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The Dingo is an armored vehicle which has been developed by the German company Krauss-Maffei Wegmann. There is a Dingo 1 version and a Dingo 2 version.
The dingo 2 armored wheel vehicle is the successor of the Dingo 1. The Dingo 2 is available since 2000 and has been tested under various conditions. The vehicle can transport 8 troops and guaranteed the highest level of protection against modern handweapons (till 7.62 mm caliber), artillery fragments, anti-personal and anti-tank mines and against NBC attacks.
The Dingo 2 reaches a maximum speed of more than 90 km/h and has a actioradius of 1000 Km. The vehicle is airborne mobile by a C-160 Transall, C-130 Hercules and A400M airplane.
Austria has ordered 20 Dingo 2 vehicles. On 9 May 2005 the first vehicles has been delivered to the Austria Army. The vehicles are for personal transport mission.
Germany has ordered 52 Dingo 2 vehicles for the German Army. The German army already uses Dingo 1 armored vehicles. The Dingo 1 has been used during ISAF mission in Afghanistan, see picture.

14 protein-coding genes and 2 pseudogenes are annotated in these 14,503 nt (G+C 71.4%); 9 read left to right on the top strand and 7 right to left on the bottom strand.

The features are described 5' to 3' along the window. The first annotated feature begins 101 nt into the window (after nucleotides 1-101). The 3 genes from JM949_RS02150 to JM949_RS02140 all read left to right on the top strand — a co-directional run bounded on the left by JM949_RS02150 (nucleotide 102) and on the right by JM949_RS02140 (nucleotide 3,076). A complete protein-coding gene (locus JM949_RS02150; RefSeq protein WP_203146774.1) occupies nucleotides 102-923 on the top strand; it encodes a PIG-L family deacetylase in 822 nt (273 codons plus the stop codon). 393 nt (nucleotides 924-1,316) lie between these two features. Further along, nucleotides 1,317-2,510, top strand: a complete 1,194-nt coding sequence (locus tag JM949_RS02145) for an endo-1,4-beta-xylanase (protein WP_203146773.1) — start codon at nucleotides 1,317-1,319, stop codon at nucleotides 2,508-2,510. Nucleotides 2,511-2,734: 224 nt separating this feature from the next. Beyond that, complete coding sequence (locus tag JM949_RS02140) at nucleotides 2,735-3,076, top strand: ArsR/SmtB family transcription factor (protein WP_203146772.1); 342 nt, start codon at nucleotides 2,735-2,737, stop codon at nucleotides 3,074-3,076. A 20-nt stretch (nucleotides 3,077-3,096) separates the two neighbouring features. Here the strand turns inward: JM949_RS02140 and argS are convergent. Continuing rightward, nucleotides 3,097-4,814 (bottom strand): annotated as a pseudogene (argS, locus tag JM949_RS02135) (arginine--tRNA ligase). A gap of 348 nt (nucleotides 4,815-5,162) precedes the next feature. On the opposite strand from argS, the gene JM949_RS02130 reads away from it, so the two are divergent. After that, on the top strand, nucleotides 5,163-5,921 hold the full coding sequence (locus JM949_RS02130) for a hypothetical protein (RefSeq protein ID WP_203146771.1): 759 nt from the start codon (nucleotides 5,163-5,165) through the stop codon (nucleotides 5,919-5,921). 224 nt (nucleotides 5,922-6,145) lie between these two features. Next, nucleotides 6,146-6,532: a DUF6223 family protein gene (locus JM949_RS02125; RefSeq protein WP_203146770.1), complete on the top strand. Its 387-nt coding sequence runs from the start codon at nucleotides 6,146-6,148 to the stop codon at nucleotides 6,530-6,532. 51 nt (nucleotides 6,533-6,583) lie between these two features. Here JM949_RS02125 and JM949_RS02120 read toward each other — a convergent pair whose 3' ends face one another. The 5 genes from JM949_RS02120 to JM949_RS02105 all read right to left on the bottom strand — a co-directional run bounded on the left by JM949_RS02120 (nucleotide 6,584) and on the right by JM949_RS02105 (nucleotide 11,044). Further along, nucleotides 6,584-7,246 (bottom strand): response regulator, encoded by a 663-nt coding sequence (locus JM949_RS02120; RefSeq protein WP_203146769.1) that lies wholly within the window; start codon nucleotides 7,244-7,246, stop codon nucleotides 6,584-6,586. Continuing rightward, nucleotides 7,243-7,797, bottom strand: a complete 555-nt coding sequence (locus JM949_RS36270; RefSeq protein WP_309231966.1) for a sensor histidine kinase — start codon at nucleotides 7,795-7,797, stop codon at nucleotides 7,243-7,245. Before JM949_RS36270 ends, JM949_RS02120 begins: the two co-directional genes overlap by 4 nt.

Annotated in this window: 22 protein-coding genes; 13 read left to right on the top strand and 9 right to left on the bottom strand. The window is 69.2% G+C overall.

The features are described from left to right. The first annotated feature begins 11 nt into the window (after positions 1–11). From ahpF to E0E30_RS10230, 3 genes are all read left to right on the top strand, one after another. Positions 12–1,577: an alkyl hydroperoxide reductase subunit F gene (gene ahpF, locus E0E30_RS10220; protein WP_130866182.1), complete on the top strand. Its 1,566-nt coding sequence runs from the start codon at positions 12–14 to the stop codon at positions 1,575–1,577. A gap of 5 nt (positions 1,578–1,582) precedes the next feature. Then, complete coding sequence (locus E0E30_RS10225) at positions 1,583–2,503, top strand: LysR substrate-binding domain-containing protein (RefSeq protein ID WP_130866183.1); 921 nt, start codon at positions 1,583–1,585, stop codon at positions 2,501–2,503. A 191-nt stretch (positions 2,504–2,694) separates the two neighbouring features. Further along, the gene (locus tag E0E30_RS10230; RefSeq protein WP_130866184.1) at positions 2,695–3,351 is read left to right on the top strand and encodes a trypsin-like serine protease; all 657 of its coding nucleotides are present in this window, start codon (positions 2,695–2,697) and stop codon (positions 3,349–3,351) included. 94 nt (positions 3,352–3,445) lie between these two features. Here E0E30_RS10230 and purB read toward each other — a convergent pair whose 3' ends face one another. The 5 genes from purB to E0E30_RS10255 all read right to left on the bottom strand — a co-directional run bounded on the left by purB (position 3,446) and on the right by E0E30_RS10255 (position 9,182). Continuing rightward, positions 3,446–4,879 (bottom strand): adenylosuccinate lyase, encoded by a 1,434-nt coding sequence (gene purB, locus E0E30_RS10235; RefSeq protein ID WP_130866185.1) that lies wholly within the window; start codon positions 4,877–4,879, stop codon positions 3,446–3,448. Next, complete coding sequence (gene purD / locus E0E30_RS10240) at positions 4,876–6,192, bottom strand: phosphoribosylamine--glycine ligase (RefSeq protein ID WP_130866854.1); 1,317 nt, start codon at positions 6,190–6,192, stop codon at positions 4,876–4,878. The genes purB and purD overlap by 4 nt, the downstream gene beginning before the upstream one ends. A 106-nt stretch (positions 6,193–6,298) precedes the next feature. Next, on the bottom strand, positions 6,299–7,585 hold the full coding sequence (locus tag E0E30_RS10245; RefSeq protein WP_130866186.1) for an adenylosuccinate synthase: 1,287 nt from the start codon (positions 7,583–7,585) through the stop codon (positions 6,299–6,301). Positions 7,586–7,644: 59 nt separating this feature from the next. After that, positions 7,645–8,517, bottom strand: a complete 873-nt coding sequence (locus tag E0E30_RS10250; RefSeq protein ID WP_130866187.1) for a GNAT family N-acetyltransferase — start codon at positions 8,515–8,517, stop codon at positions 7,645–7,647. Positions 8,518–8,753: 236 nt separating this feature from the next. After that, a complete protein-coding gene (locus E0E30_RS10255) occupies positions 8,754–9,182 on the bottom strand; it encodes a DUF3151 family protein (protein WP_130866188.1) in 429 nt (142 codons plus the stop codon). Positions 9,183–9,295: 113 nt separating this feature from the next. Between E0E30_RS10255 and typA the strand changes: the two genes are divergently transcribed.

Israel wanted to buy the Dingo but the German government didn't give authorization to Krauss-Maffei Wegmann. The German government was afraid Israel would use the vehicles in the Palestinian fields.
Belgium has bought 220 pieces Dingo II armored vehicles for the Belgium Army with an option for 132 vehicles. It's the result of the in Belgium called MPPV-program (Multi Purpose Protected Vehicles). The vehicle will come operational between 2007 and 2012 in the Belgium Army. There will come 5 versions:
- troop transport ( 8 soldiers)
- commandopost (6 soldiers with Remotely Operated Self-defence Station (ROSS), Battlefield Management System (BMS) and 3 workplaces for Command, Control & Information systems (C²IS)
- Ambulance version (3 soldiers and a maximum of 5 wounded)
- forward reconnaissance version (4 soldiers, workplace ROSS and 2 workplaces for the forward reconnaissance)
- battlefield surveillance (5 soldiers, workplace BMS and a workplace for the battlefield surveillance).
Dingo of the German Army during the ISAF mission in Afghanistan
|Last updated: August 14, 2010|